Micro-blogging is just easier for some people. With tweet unrolling like Threader.app, it's pretty much indistinguishable from blogs.
This is exactly what I'd need. I don't really use RSS anymore, but when I did I had the problem that some sources (e.g. some random person's blog) would publish once every few weeks and I'd want to see every post, but others (e.g. the Guardian) would put out multiple posts an hour to the point that subscribing to them would drown out everything else in my feed.
Ah, I miss the good ol’ (though perhaps slightly less productive!) days of checking into my RSS reader a few times a day. Google Reader and Fever were my favorites.
Also be prepared to receive bug reports from all your users using the feeds, who just expect it to work, but are stupefied and angry because it's your parser that must suck, not the feeds, because CNN's feed would never be buggy.
Seriously though, is RSS feed parsing a solved problem?
The author writes "I supplement this with content-based filtering, which involves analyzing the text of each essay". How is this implemented? Will he harvest the site for every rss item featured? Or use the shallow description provided?
I am asking cause I am heavily in the RSS topic aswell  and 
So in effect, content-based filtering is used to handle cold start (when a new article is submitted which doesn't have many ratings yet, the fake user ratings will dominate it), and then as real user ratings are gathered, it will switch gradually to relying only on collaborative filtering.
However, let me point out 3 things I cannot exactly agree with:
1) I do not read feeds individually. Instead, I have a set of folders sorted by priority descending and post frequency ascending (EU projects I am involved in, for example are in the TOP folder at the top and HBR and MIT Tech Review are in the SPAM folder in the bottom). I use BazQux as my reader and it allows me to select a folder, read all articles in it using j/k and when I hit j once the folder is empty, it jumps to the next folder. With Feedka, I'd lose this ability to browse things by topic. An off-topic: I tried to do the same on Twitter with lists and used ManageFlitter to do a reverse sort on people I follow and drop those who post most but failed miserably.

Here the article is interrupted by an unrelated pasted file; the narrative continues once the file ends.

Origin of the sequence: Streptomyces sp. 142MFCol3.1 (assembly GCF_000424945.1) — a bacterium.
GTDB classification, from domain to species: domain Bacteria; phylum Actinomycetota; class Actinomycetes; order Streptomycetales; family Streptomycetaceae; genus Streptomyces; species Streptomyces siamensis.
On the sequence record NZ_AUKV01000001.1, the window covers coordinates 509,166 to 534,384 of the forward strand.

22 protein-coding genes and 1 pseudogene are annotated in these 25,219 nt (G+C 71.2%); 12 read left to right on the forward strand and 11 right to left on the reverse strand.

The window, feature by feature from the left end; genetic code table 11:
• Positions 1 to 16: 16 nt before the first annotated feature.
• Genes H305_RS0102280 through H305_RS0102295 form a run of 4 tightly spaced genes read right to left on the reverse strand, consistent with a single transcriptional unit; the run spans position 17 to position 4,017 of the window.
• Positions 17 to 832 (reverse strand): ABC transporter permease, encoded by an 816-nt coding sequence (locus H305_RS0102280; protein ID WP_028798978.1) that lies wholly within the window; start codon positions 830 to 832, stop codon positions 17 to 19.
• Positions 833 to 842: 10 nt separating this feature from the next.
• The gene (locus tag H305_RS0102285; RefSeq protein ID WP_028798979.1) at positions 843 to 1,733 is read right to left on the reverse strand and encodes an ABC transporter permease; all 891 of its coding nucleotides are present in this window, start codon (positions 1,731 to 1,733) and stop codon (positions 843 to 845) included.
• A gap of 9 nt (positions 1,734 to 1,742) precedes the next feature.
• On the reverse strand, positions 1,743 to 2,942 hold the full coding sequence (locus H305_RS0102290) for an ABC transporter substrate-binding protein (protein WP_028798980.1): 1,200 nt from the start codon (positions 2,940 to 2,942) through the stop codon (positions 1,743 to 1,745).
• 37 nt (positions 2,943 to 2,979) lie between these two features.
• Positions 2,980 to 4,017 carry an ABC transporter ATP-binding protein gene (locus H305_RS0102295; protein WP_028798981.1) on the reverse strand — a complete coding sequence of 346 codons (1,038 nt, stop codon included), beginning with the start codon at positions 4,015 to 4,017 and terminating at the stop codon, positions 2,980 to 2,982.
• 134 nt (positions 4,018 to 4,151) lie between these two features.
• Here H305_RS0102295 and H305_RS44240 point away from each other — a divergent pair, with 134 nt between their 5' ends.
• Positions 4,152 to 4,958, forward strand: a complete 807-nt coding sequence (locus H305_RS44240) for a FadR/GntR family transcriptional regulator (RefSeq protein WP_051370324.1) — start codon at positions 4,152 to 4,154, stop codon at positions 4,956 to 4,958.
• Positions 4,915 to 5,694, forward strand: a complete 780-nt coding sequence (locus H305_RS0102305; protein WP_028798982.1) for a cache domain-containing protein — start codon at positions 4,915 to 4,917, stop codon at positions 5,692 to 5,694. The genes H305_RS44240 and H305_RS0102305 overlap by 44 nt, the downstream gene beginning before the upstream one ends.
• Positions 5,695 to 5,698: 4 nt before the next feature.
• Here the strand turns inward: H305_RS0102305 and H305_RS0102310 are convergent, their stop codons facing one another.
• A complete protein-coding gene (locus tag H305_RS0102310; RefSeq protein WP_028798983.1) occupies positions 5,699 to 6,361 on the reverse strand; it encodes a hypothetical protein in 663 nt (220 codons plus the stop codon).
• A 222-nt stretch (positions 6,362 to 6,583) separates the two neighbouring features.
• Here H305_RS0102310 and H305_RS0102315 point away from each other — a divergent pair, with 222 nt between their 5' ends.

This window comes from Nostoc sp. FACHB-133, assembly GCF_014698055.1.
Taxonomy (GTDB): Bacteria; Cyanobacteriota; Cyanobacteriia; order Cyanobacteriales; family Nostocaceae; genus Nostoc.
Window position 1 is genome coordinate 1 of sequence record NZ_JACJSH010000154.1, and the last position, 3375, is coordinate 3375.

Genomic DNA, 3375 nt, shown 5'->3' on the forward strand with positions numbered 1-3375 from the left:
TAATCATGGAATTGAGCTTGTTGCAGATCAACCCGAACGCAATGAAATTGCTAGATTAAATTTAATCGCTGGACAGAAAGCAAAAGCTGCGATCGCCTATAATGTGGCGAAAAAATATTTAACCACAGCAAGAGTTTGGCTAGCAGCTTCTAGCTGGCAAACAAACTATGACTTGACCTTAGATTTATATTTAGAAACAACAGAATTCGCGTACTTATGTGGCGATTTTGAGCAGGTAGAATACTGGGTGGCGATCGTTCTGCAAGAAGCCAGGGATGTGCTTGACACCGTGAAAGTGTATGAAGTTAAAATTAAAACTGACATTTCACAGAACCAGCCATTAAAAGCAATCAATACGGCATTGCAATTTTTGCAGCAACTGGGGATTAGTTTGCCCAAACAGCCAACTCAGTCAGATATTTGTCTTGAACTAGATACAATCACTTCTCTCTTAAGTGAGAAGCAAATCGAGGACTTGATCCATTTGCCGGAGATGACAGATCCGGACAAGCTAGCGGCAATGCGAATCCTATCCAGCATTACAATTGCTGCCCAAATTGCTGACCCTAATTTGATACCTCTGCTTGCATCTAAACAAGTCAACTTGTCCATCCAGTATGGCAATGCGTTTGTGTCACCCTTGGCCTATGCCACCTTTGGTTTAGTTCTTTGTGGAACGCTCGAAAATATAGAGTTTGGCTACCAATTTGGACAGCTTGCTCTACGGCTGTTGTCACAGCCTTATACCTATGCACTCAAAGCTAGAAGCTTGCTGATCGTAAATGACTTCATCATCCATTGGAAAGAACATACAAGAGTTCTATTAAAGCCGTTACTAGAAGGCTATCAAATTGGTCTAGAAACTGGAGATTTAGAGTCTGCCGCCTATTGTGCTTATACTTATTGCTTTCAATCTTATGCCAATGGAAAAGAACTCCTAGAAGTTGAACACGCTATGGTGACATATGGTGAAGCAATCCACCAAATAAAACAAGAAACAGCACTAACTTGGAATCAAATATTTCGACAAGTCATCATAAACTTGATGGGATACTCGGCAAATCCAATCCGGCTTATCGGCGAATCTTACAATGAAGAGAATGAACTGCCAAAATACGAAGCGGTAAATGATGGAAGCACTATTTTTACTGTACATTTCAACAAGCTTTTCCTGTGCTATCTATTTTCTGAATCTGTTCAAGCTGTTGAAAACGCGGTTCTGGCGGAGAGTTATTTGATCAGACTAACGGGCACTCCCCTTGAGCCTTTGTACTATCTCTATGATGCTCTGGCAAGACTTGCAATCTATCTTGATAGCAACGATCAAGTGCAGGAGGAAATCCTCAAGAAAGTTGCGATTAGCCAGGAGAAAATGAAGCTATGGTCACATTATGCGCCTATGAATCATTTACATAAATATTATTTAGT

2) I do not read RSS daily. With Twitter or HN (unless you go on hckrnews.com instead of the main website) you are always afraid to miss somethin or feel overwhelmed to catch up. I read most important / least frequent folders first and all posts in all folders are sorted chronologically. A few weeks ago I was catching up with some things posted in October in my feed. But folder-wise chronological grouping and sort means I will first catch up on all ~30 posts since October in the TOP folder (again, not on a feed-by-feed basis) and only then I will get to those 400 posts from HBR and MIT Tech Review. I spent some time there, sign off and I know it will be there when I am back. With Feedka, I feel that I would go back to this anxiety of missing things if I don't read the newsletter every day. HN is an exception because I want not only to read the artile, but also participate in the discussion.
3) I don't want any algorithmic filtering of articles except perhaps a metric comparing ratio of number of entries posted to the number I starred, opened in a new tab or read for more that 10-15s before jumping to the next post.
I guess this sounds more off-putting than I intended. Go ahead boldly! I will try Feedka if it has OPML import and I wish you great success! Also, now that I am reading my points above, I can totally see why my friends use Twitter and not RSS.
Ultimately, I'd like to provide the best of both worlds: automatic, algorithm curation by default, with controls that allow you to override things manually.